Thursday, 27 October 2011

Back to Doom

Amongst the slow, slow progress modeling architecture and props for my game project, I've been taking some time to return to playing Doom.

Every so often, I peruse the newest maps or "WAD" releases over at Doomworld. Doom has an enduring simplicity in its gameplay, and vast possibilities allowed by its level design. Fans are still releasing new levels, map packs and addons for it to this day.

Paired with a "source port" such as GZDoom which adds many useful features to the game such as high video resolutions, mouse-look and various graphical improvements, Doom continues to make for a compelling and satisfying sci-fi action thriller of a game. Certainly there aren't any FPSs being released any more where you can expect - shock horror - more than one enemy on screen at once? Let alone two or more of different types.

So, here are the map packs I've been playing lately.  I'd highly recommend taking a look, there's more fascinating level design in one Doom level than there could ever hope to be in five hours of Call of Duty.

UNLOVED by BlueEagle

Author BlueEagle cites Silent Hill as an influence upon this staggeringly well designed map set.  You wake up - as you do - in your bedroom, only to find that things aren't as they should be.  Unable to leave your house, you find an eldritch-looking entrance to a gothic dungeon, infested with critters that must be put to rest, with haste!

Unloved exudes Lovecraftian, gothic bleakness from every pore.  The "house" is designed as a hub, though progression is linear until you have all the keys necessary to open the final door.  I've been assaulted from all corners, distances, and often in enclosed spaces.  Upside-down studies, corridors resembling decrepit hostel halls, crumbling artifices and evil forests packed with corpses that come to life to fight you.

And the great thing is, BlueEagle is currently producing the sequel!  Unloved does suffer from "key/switch/door-hunt" syndrome (some might call "Hexen syndrome"), but it is tremendously well balanced, even quite possible to play through on UV difficulty using "fast monsters" (a special option to further push the difficulty of the game).

Top marks, thoroughly imaginative and simply great fun.

Here is a video playthrough.

LUNATIC by Skillsaw

Skillsaw seems to be a relatively recent addition to the Doom fanbase, but that hasn't diminished his impact on the scene.  I've only played this one map pack by him so far, but it's up there with the likes of Scythe.

As the title and screenshot hint, this map pack takes place on the surface of the moon, though this is mixed with a few tech bases.  Combine the relatively unique (in the Doom world) scenario with expertly-placed monsters, absolutely gorgeous visuals, and near-perfect difficulty pacing, and you have some top quality Dooming.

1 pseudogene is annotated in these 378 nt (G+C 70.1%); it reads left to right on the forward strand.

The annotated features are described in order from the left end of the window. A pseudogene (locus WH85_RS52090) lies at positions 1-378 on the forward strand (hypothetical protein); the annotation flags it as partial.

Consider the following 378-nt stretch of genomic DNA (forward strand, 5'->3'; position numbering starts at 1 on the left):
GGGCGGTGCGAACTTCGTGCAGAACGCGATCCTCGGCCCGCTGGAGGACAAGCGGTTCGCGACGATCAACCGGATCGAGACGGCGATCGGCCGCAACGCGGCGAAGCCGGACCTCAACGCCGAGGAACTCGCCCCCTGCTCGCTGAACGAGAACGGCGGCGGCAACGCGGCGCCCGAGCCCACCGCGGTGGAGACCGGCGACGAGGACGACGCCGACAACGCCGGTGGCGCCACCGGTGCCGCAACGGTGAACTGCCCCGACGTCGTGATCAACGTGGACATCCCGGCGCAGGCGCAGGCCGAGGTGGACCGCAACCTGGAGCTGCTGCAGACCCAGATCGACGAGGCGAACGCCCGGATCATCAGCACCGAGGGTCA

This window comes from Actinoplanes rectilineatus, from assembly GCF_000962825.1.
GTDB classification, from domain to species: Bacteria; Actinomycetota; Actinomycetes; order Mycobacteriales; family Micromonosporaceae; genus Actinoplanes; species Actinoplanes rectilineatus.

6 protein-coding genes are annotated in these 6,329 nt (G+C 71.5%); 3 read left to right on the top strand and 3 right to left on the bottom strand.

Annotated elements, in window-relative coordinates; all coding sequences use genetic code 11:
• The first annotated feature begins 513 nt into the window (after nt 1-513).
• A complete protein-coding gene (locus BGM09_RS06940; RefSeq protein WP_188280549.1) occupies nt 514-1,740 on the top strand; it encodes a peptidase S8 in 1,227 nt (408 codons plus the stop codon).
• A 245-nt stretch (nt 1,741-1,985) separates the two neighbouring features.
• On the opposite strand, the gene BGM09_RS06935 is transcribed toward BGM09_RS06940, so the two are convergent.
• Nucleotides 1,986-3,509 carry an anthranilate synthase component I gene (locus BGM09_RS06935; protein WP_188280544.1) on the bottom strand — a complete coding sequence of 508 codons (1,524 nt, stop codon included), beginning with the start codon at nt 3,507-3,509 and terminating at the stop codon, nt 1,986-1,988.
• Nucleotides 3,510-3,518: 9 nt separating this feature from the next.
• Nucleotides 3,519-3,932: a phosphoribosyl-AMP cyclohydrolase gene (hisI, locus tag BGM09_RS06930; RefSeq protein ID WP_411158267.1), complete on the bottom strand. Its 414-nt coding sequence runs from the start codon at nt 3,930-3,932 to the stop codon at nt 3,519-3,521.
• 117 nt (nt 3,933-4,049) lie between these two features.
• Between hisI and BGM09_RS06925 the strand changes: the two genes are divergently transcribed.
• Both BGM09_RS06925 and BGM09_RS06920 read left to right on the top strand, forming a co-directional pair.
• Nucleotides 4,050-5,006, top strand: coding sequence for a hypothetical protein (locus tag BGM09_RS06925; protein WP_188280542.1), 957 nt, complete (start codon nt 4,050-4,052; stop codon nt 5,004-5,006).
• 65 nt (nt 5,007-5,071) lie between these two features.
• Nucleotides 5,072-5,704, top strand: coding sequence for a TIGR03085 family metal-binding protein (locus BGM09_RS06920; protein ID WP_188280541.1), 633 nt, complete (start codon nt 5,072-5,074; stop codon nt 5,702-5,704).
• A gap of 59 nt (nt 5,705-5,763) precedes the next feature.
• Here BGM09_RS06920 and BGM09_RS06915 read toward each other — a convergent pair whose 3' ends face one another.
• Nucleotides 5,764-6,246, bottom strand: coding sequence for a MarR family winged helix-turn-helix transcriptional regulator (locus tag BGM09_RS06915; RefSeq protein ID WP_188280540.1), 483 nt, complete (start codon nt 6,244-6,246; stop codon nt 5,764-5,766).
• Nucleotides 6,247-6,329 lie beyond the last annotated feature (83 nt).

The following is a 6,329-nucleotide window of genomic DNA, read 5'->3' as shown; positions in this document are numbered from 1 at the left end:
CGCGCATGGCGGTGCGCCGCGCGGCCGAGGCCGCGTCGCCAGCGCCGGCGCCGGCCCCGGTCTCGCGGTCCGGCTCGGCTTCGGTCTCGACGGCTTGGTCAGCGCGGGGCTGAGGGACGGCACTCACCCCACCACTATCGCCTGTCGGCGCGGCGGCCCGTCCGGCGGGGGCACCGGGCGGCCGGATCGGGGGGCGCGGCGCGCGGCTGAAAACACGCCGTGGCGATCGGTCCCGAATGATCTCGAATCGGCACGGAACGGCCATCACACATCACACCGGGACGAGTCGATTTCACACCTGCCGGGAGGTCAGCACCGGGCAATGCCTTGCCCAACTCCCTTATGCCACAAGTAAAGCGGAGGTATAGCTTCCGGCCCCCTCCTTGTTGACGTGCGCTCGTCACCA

There's some clever secrets, interiors are well-mixed with exteriors, and the finale is a healthy challenge which I shan't give away, but is a fitting end to the pack.

There were one or two moments where UV / fast monsters made the maps a touch too difficult without a bit of crafty quick-saving.  If it gets to this point then I feel like I'm having to cheat to continue, but thankfully Lunatic doesn't quite tip into the realms of the unfair.

Deserves a Cacoward, highly recommended.

Here is a video playthrough.

NO REST FOR THE LIVING by Russell Meakim and Richard Heath of Nerve Software

This is an additional 9 levels available when one buys Doom 2 on the XBOX 360 live arcade, so I cannot link to a download here.

Unlike the previous two map packs, No Rest For The Living is an official Doom release!  The first commercial map pack since Final Doom was released in 1996.  Also unlike many fan-made maps, it is also resolutely "vanilla" in appearance.  This certainly isn't a negative and, if anything, speaks volumes of the visual diversity capable with the Doom engine.

Enemy placement is perfect, the gradual difficulty curve is well-placed, and the levels exude that classic Doom-ness (a proper technical term, dontchaknow?), where you'll find yourself in tech bases, green marble hellrooms and dingy, eldritch pits fighting off enemies from every direction and often many of them at once.  There are tons of secrets, too.  No Rest steps out of the vanilla Doom tropes on occasion though, with some excellent outdoor stone / dirt "canyon" areas with imps and arachnotrons sniping at you from the distance, while you dance with nearby revenants and demons.  Another example of the tremendous diversity Doom's gameplay is capable of presenting the player.

It's just a shame there's rather too little of it.  Russell and Richard should consider producing further maps, and preferably available for the PC in some official and legal capacity, please!

Here is a video playthrough.